Day 27 - Villafranca del Bierzo to Triacastela
Trip Start Sep 03, 2012
36Trip End Oct 07, 2012
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Where I stayed
Kms Walked in total: 656kms
Kms to get to Santiago: 130kms
A nice hotel should not be rushed in the morning, especially if you seem to be the only one in it. I enjoyed a delightful night of silence and rest, waking up to find I was the only guest at breakfast.
After the Botillo experiment I needed very little breakfast as the pork was still blocking most of my stomach.
I left just after 8am, time when there now is sufficient light to walk without a headlamp
The weather during the first couple of hours is now getting close to cold, and only by constantly moving along did I avoid having to put my rain jacket on. The good news is that its not raining, and that is very positive when climbing the last of the big hills, and the highest one in Galicia.
Last night I nearly made the mistake of throwing away the sun protection as I was convinced that it would just be extra weight in Galicia (the land of rains). However by noon I realised that would have been fatal as the sun was extremely strong.
The first 25 kilometres of today had the same characteristics: road, traffic, asphalt, lorries, the horror!
The only relief were the small villages I passed and some tortilla I ate. The rest deserves being trashed, deleted and forgotten. It might have been nice 800 years ago - but it ain't today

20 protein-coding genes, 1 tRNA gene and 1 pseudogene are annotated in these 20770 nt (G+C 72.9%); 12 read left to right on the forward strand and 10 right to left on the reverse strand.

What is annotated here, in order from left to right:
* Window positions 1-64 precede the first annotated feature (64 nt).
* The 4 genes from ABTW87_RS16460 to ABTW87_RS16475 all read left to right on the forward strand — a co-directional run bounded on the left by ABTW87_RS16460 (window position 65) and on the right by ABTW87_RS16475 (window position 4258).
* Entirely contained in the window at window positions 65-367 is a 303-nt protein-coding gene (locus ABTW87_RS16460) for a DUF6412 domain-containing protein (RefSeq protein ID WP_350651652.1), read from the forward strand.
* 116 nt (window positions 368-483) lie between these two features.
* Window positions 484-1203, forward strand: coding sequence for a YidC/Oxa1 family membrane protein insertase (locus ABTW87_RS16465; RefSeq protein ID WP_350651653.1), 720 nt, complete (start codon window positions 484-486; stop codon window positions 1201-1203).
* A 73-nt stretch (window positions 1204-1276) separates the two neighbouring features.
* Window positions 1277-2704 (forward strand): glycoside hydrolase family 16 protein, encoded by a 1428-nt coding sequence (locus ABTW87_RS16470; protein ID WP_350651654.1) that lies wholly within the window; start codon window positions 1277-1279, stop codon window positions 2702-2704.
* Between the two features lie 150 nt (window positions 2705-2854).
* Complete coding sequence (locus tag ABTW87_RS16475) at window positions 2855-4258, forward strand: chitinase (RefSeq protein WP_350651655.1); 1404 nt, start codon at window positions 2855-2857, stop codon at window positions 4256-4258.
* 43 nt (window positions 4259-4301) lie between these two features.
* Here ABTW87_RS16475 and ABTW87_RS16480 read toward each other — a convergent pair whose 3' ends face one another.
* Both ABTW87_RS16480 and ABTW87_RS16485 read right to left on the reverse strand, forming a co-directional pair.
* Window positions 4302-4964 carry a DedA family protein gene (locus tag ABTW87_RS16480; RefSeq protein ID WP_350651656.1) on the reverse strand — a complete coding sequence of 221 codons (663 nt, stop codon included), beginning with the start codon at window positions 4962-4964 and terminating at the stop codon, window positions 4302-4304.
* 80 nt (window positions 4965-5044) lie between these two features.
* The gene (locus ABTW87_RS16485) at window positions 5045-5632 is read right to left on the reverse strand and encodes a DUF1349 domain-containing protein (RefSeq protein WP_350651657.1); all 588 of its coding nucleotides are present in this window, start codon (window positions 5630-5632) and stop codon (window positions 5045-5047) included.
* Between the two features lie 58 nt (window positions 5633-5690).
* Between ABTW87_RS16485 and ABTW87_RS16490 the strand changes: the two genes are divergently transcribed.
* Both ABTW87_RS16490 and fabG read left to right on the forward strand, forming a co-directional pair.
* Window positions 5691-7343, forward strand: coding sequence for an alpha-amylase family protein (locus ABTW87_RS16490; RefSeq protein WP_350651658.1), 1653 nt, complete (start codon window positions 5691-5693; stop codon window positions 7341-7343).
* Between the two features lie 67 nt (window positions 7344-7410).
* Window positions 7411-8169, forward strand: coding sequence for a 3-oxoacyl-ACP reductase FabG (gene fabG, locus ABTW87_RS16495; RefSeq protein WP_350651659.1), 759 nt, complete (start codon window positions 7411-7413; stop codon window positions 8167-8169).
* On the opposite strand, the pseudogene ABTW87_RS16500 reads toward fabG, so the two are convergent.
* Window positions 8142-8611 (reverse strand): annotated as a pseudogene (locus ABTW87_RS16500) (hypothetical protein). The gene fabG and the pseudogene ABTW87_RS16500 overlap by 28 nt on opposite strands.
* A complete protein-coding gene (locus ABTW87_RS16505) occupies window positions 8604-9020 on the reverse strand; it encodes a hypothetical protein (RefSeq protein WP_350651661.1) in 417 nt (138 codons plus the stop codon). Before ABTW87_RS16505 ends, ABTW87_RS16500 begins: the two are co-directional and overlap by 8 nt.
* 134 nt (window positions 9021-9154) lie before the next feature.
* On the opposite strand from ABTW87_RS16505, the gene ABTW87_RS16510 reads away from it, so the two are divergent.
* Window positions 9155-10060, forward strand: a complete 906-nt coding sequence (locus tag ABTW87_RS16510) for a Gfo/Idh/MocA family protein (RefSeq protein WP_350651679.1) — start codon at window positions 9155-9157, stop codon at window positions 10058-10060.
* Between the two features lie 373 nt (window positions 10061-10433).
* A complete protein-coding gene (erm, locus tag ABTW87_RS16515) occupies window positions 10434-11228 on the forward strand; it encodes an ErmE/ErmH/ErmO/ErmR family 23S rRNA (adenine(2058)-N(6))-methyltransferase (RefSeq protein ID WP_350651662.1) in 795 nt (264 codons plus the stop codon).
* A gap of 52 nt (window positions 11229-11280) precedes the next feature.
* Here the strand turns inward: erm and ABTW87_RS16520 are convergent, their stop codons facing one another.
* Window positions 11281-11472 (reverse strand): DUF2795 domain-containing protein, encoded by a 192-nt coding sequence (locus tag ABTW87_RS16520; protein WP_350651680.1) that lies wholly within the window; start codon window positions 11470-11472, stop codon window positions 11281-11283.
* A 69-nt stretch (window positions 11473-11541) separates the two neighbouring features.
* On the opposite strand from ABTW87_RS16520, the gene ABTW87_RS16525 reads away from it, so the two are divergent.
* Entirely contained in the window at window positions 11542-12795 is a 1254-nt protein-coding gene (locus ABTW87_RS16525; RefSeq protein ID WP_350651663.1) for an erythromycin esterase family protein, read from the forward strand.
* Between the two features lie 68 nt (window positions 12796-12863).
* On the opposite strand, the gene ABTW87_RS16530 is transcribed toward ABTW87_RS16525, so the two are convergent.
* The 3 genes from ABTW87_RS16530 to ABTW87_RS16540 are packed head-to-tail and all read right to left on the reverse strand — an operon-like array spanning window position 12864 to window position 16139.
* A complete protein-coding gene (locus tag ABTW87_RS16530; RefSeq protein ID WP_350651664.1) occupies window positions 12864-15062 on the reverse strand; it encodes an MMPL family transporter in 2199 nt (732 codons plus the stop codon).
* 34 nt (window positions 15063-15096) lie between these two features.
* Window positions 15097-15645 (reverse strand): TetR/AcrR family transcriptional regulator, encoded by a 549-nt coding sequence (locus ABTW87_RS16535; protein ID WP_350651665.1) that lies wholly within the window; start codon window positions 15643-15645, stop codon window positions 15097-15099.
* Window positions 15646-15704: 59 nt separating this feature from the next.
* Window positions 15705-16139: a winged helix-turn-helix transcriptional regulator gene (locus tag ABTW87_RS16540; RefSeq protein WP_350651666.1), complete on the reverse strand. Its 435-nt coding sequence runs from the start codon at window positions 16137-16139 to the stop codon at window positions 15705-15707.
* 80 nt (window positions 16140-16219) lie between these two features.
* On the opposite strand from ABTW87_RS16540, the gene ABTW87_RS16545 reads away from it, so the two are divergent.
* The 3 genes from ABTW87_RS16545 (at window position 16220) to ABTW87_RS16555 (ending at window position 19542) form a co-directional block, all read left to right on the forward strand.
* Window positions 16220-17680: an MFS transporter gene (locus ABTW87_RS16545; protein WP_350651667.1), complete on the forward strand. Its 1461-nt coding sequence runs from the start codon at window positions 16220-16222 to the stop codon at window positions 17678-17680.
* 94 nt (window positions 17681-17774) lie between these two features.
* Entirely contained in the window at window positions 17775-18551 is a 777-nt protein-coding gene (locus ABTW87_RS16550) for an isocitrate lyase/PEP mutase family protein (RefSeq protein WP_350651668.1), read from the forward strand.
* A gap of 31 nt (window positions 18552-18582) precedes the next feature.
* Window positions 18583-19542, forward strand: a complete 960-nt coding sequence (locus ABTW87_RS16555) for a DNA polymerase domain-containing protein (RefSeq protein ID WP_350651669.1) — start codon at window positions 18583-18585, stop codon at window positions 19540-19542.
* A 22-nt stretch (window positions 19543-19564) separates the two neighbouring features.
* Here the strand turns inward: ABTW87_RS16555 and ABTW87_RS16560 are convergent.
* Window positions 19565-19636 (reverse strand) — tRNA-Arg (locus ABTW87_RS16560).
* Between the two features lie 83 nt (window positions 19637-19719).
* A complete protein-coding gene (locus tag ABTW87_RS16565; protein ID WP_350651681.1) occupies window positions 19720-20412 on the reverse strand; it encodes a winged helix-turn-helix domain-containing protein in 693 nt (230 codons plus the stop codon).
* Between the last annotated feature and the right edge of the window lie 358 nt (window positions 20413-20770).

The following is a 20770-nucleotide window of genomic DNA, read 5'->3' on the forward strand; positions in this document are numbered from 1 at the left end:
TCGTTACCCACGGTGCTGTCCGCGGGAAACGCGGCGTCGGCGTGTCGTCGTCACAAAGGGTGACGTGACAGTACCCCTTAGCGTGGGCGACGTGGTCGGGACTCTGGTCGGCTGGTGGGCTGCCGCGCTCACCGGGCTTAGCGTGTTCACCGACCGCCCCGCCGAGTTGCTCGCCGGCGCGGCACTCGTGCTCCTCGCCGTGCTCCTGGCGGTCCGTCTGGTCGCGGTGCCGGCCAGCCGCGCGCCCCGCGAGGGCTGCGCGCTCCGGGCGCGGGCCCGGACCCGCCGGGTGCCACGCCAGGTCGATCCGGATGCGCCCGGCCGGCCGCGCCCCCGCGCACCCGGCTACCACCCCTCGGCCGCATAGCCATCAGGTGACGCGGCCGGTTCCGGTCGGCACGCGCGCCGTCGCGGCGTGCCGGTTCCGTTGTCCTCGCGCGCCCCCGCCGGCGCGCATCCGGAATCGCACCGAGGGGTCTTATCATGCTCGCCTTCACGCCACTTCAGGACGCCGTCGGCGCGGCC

One of the pilgrim customs which I will also not continue doing, is to repeat "Buen Camino" like bleeding cockatoos every time you pass someone. I will now say "Buenos Dias" and "Buenas Tardes" (good morning or good afternoon). As expected this has thrown most of the receivers into distraught with most replying "bons" or "buens".
If after 3 weeks, or 600 kilometres, in Spain they haven't managed to learn the above, I'm not going to waste my time with courtesy - they are the ones being rude by not learning the basic language phrases (especially if you are going to use them on a daily basis around 100 times).
The ones that say hello in English or French simply don't get any reply from me...and how good it feels!
After 25 kilometres, finally the first decent forrest and mountain path since the Pyrenees! Its take 27 days to get to this.
This lead all the way up to the top at O Cebreiro, a climb feared by most pilgrims during the previous weeks, but strangely soft to my opinion
Another let down it the town of O Cebreiro, a bunch of bars, restaurants and souvenir shops. My aim was to stay here to start walking down the next day, but it was still early, sunny and my legs were demanding some more action.
I sat down, ate a bocadillo de jamon, drunk a couple of cold refreshments, saw an overweight Spanish pilgrim wearing only his boxer shorts, stood up and got the hell out of there! There was not a fat chance that I was going to spend the rest of the day seeing a pilgrim in very tight boxer shorts.
Its all basically downhill from O Cebreiro, so without really realising it I had clicked a total of 40 kilometres since I started and still had energies for more. That Botillo sausage certainly has magical powers!
I looked at the map and decided to keep going to the larger settlement of Triacastela (they used to have three castles, now there is none so perhaps it should be Nocastelas)